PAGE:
MERIDIAN - Thanksgiving is next week, marking the beginning of the holiday season, the time usually associated with family, friends, and an appreciation of what we have. Here's a story that may jumpstart those feelings. A story of how one broken down car carries so much meaning for one Idaho woman.
Heritage Auto Repair in Meridian has a lot of cars come through it's shop.
"A lot of cars, yeah," said Tony Zanders, owner of the auto shop. "300-plus a month."
Brandon Jensen, a mechanic just a year-and-a-half on the job, has worked on his share of those cars.
"Oh, yeah," Brandon agreed.
Today he's wrapping up a repair on an SUV.
"Oh, I'm just checking all the belts, making sure I got 'em all tight," said Brandon.
It came in with a busted timing belt.
"Snapped in half and shredded it," Brandon described it.
That type of damage usually falls outside an owner's budget and that would usually mean a death sentence for a 1995 Isuzu Rodeo. But this one is different.
A meticulous mechanic already, Brandon knows this car is more than just a machine.
"'Cause I know the story on this one," said Brandon. "And I know where it's going to and why it's going there."
"I'm just tired today. I'm extra tired," said Lisa Eisenbarth.
Lisa has been more tired lately. That's because her body has been beaten by cancer.
"Well, at first it's hard to believe because you don't feel sick," said Lisa, recalling when she was first diagnosed with breast cancer back in 2013.
Lisa has been battling cancer for the last three years. But on September 26 Lisa was given about 4 to 6 months to live after the disease took over her colon, her liver, her lungs, and her stomach.
"It doesn't hurt like a cut or something but it feels like my body is at war," said Lisa.
Lisa is 56 and spent a good number of those years working on pipelines and living in almost every state in the country.
"We're in one of our travel trailers cause we pulled a travel trailer pipelining a lot," said Lisa, showing pictures of her days on the job site.
But the 6th-generation Idahoan and her 19-year-old daughter, Kalee, moved back last summer. Most days are spent at her sister's home in Star, letting the 14 daily medications she takes help her deal with her dying body.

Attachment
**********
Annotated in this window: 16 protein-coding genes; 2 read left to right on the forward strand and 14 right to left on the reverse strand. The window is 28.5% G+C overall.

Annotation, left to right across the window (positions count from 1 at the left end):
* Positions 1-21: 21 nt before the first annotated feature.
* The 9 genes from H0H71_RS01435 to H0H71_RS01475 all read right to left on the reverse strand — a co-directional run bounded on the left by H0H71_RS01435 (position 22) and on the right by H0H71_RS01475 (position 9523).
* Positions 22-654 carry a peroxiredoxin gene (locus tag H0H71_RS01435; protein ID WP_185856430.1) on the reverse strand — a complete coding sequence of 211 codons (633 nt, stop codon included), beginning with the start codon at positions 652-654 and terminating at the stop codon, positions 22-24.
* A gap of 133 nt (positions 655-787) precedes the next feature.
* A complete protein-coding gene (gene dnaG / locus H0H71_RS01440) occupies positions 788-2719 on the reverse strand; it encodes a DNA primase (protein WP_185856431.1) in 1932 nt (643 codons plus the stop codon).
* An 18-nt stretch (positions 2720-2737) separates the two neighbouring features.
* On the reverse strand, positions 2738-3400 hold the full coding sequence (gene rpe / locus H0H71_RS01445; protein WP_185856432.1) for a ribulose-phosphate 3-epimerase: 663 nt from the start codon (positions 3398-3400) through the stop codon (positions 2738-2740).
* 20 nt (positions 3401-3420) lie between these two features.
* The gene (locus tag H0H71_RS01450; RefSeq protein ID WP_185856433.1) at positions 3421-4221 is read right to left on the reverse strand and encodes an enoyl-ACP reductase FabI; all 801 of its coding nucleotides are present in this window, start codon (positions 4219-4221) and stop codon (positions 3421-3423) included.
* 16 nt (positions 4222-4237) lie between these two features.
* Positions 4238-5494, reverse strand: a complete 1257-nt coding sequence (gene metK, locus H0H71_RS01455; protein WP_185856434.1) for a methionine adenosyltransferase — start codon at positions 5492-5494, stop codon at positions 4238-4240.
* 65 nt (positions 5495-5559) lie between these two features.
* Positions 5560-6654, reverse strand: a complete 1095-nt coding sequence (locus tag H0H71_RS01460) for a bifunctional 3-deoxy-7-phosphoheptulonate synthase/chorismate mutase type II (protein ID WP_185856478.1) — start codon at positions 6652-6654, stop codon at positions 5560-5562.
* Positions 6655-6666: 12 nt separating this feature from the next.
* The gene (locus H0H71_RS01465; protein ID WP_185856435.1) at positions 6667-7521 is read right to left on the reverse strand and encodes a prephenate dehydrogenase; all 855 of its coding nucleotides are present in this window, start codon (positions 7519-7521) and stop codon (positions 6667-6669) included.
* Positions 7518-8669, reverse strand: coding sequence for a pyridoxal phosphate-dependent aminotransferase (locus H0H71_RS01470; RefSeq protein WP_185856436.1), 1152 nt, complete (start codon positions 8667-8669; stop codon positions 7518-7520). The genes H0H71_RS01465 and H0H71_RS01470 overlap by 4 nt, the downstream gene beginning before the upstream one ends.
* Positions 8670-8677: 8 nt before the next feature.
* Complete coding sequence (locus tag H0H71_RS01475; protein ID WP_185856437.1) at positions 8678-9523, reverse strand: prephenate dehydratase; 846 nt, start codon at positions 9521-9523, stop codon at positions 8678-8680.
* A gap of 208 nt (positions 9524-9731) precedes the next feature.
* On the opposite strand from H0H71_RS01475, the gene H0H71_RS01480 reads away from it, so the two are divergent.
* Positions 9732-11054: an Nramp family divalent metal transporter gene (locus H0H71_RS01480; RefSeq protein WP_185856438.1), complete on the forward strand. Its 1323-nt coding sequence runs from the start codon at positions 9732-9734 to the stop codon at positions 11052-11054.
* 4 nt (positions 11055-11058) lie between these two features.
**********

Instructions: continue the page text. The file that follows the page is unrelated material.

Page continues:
"Like just this week, I got really tired and I thought, 'When am I going to get my energy back?' And then I realized, I'm not getting it back, you know?"
Now two months into her death sentence she has things she wants to do.
"Yeah, I want to go see some people. Because, otherwise, I'm not going to see them before I die."
Lisa wants to drive around Idaho visiting family and friends she hasn't seen in years.
Like her long-time friend, Cheryl.
"We used to be thick as thieves back in the day and I just can't wait to see her smiling face," said Lisa.
One problem: the car Lisa's daughter drove her around in, broke down for good back in August.
That's where Kelly Gibbons comes in.
"Rick has cancer and wished to ride a horse one more time, Roy has heart disease and wished to have a friend fly in and see him. Lisa has cancer..."
These are the kind of things Kelly, reading from her list of wishes, carries around with her.
From her one-desk, one-room office in Boise, Kelly is the lone employee for Wish Granters of Idaho, a non-profit that helps those with a terminal illness do one last thing before they die.
Last year they granted 52 wishes. Kelly says while some want to travel, the majority are wishes for those left behind.
"We've planted trees, we have built retaining walls in backyards, we've created patios with a waterfall," said Kelly. "We've re-roofed a home."
Pretty selfless solicitations, that sometimes can come together pretty quickly.
"All within about a week, week and a half, yeah."
Tony Zanders says Wish Granters called him looking for a car just about the same time a friend just happened to ask what to do with an old car. Roy knew what to do.
"We have been given so much and when we see somebody in desperate need, oh my goodness, how easy is it to share we're so thankful to be part of that," said Tony.
So now this old Isuzu, that has been pushed past 125,000 miles, will add a few more to the odometer.
"For these people, giving me this car there are no words," said Lisa. "It's just...it's such a good thing."
Lisa will begin her final odyssey next week in Weiser with her father for Thanksgiving.
"Yeah, I just want to hug him, tell him I love him," said Lisa, describing how her dad's legs have limited his mobility.
All because of a simple wish.
"I'm very happy that's the wish I used," said Lisa. "I wouldn't change it for the world."
Lisa says she plans to drive day trips until she has visited all of her family and friends in Idaho, driving as far as Coeur d'Alene in the next couple of months.
Wish Granters of Idaho, by the way, is run entirely by donations.
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